LAS VEGAS (AP) — The rival daily newspapers in Nevada’s largest city are trading new broadsides in their years-long legal fight over one of the last remaining joint-operating agreements in the US.
Attorneys for the Las Vegas Review-Journal and Las Vegas Sun went before a federal magistrate judge Tuesday to argue pretrial motions in an ongoing antitrust lawsuit.
The Review-Journal is accusing Brian Greenspun, publisher of the Las Vegas Sun, of offering to accept a $20 million buyout and quit publishing his newspaper in 2016, after the Review-Journal was bought in December 2015 by the family of casino mogul Sheldon Adelson.
“When the Adelsons refused to pay,” a Monday court filing alleged, “Mr. Greenspun retaliated by sabotaging the joint Review Journal/Sun newspaper and diverting readers to his separate online news product,” which is not part of the joint-operating pact.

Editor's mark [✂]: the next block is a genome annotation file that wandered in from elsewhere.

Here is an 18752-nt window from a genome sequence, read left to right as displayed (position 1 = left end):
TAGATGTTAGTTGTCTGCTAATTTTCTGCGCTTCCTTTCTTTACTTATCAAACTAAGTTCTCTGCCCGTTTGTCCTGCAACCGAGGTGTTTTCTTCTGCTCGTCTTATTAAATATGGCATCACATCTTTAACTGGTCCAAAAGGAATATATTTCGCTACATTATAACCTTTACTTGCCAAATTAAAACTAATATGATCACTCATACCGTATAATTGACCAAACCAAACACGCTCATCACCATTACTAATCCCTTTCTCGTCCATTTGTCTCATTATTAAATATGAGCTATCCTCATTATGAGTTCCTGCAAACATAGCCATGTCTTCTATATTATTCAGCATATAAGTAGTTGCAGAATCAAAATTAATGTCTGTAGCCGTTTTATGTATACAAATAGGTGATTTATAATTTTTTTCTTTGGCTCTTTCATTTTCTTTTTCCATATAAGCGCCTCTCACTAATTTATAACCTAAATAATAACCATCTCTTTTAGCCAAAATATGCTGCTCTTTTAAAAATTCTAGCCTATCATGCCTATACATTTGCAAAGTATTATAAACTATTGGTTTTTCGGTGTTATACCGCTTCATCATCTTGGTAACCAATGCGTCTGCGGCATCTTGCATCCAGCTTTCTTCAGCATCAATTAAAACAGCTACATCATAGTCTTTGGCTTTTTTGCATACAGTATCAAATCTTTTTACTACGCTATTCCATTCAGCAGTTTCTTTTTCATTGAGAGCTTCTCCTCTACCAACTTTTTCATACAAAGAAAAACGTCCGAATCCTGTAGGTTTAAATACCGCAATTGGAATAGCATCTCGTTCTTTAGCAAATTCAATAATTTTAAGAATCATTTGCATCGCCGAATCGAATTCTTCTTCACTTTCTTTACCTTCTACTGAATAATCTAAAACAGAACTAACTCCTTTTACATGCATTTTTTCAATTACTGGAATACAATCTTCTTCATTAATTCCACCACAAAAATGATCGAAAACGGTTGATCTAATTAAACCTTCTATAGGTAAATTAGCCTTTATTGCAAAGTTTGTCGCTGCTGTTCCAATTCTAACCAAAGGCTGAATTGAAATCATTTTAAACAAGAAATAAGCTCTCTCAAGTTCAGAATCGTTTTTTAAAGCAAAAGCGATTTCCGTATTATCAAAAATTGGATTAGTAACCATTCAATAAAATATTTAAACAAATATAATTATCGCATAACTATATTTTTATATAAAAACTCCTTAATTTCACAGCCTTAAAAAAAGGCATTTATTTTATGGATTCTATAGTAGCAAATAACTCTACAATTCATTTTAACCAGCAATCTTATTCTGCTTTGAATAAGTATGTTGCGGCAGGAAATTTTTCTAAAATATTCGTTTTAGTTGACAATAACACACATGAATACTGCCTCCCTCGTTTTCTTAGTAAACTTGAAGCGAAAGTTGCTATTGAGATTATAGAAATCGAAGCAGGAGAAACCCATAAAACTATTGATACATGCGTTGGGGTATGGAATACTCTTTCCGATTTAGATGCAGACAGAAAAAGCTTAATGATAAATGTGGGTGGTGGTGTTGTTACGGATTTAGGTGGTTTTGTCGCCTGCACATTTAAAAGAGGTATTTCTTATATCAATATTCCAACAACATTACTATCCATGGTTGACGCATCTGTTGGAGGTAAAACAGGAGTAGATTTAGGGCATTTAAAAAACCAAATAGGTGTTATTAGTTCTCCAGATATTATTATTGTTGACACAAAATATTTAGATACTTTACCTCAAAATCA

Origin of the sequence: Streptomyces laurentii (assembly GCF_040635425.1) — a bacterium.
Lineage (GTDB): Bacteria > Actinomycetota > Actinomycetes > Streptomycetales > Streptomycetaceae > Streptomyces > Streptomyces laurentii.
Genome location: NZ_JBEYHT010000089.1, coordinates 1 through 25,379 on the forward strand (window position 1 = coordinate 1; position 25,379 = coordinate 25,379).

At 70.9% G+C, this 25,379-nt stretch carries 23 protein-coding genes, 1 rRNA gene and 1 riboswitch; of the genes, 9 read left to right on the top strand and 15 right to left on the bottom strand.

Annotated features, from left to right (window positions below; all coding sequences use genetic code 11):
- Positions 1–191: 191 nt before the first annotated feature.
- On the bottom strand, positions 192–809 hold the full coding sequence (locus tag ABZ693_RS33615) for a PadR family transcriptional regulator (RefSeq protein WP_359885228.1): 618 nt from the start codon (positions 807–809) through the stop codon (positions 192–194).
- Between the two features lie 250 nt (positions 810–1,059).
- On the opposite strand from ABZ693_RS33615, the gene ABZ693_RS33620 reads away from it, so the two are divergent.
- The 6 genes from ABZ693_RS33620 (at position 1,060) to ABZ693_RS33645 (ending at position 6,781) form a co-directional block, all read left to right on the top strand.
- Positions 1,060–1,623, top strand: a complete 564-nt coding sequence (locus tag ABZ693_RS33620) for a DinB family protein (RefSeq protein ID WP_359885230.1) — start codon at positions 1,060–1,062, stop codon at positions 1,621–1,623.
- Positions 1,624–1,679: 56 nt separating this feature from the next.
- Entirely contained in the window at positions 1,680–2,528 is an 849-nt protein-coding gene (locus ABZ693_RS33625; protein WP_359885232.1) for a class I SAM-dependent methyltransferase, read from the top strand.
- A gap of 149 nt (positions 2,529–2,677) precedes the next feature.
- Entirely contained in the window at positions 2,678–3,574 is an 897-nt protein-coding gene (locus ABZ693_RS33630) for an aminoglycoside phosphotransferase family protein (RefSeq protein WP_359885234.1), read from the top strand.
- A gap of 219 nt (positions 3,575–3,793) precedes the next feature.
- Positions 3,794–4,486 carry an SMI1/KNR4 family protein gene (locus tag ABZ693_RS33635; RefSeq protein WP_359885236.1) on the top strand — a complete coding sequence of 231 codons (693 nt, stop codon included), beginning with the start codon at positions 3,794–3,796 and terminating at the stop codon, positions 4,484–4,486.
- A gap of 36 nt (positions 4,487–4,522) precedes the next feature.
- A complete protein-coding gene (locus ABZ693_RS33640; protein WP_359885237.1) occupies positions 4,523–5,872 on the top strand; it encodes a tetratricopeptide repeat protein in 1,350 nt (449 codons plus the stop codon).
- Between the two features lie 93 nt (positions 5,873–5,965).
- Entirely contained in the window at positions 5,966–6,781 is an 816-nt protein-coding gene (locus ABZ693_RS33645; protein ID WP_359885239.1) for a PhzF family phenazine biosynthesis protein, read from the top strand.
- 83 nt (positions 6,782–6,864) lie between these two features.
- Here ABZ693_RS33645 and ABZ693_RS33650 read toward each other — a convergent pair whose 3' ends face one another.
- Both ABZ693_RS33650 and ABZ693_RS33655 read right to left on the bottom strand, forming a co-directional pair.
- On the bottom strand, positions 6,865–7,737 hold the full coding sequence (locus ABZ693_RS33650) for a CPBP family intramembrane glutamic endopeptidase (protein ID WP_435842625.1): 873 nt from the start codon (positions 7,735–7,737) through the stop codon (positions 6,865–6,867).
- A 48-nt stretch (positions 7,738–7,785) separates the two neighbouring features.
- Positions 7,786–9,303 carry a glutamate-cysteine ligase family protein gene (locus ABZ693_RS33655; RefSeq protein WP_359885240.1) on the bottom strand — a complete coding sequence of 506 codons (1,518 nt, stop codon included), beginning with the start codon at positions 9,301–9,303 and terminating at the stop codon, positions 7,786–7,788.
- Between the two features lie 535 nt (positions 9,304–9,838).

The Sun, in a separate recent filing in the case before US District Judge Gloria Navarro, accused the Review-Journal of concealing from the public and the court that Adelson himself has operational control of the Review-Journal.
Sun attorney Leif Reid on Tuesday called that a strategy to protect the billionaire casino mogul, to prevent questioning by Sun attorneys and to gain an advantage in the antitrust case.
“He’s the publisher of the Review-Journal,” Reid said. “They’ve kept that from readers.”
Some Review-Journal stories, particularly about business and the casino industry, end with italicized disclaimers saying the paper “is owned by the family of Las Vegas Sands Corp. Chairman and CEO Sheldon Adelson.”